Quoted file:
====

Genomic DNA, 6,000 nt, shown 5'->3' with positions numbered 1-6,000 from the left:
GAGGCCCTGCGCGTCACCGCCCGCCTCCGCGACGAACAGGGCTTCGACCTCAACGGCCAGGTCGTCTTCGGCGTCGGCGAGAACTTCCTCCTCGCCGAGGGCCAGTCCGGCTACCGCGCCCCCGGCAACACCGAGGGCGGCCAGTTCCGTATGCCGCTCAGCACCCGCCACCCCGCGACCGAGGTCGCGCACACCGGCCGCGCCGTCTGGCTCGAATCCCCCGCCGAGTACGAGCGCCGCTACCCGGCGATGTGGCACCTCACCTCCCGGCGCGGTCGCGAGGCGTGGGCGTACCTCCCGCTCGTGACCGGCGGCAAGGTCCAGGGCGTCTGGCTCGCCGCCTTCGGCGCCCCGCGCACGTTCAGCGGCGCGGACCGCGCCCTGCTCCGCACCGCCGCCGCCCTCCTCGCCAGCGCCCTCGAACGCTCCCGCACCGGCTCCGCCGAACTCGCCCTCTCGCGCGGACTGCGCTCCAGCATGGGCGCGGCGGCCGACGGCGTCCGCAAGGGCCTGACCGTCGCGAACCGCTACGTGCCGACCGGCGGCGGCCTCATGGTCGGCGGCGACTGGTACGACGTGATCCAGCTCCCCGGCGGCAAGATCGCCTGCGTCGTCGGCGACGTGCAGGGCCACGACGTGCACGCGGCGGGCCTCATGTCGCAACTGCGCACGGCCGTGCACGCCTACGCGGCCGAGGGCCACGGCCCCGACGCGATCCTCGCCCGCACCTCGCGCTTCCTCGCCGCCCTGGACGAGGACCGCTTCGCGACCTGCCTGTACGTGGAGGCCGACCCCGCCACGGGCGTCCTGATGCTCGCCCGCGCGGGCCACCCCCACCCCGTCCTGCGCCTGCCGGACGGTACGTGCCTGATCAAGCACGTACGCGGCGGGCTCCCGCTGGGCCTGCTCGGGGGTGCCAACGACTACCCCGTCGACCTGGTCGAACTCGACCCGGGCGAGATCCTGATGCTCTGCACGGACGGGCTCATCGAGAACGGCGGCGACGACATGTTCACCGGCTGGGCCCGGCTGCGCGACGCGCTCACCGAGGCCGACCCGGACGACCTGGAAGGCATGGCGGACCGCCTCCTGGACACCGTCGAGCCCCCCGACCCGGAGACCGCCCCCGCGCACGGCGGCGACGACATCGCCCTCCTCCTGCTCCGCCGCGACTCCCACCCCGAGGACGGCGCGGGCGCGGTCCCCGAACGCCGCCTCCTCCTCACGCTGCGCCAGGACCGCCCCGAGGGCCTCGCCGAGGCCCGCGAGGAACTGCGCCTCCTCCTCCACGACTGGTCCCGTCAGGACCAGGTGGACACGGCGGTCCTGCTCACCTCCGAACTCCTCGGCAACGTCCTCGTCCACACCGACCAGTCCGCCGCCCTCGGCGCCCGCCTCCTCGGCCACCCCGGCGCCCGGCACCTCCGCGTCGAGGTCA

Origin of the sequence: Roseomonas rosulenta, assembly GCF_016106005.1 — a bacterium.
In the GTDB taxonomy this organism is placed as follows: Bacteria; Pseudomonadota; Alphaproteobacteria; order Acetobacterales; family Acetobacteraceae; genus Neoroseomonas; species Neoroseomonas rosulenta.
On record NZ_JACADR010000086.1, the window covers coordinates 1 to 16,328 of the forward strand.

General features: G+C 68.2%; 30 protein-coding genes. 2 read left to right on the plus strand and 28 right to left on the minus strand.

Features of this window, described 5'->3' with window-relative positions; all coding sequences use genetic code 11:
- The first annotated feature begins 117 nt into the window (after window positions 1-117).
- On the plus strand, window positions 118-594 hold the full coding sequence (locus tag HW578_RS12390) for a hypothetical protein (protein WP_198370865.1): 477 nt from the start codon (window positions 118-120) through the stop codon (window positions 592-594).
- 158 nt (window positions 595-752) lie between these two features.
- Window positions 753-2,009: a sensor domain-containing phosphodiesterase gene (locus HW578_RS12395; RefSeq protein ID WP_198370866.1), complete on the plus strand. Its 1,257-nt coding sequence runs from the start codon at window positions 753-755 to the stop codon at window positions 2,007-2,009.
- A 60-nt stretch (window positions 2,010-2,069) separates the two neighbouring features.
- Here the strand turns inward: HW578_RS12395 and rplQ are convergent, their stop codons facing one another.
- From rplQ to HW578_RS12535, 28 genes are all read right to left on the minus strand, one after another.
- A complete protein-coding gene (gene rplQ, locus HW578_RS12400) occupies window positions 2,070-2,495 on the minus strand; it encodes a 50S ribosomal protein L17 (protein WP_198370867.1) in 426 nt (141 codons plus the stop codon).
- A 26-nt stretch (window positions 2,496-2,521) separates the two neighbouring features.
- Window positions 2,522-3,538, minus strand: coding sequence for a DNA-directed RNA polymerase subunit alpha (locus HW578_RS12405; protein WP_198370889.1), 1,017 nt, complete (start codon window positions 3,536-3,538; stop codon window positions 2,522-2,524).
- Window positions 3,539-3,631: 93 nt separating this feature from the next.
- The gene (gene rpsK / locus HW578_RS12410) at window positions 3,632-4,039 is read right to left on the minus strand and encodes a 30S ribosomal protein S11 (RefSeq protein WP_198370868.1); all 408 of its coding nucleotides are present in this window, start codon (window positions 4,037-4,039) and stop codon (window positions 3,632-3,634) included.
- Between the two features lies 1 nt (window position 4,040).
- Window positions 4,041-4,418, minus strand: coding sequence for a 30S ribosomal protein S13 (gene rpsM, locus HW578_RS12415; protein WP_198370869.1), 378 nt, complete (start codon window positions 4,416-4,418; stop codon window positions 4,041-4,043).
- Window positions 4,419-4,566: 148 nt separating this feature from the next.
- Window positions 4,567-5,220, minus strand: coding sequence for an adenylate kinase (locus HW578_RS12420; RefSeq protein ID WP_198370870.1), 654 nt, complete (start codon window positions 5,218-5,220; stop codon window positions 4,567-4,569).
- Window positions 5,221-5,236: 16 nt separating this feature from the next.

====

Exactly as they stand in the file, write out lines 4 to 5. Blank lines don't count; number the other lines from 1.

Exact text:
In the GTDB taxonomy this organism is placed as follows: Bacteria; Pseudomonadota; Alphaproteobacteria; order Acetobacterales; family Acetobacteraceae; genus Neoroseomonas; species Neoroseomonas rosulenta.
On record NZ_JACADR010000086.1, the window covers coordinates 1 to 16,328 of the forward strand.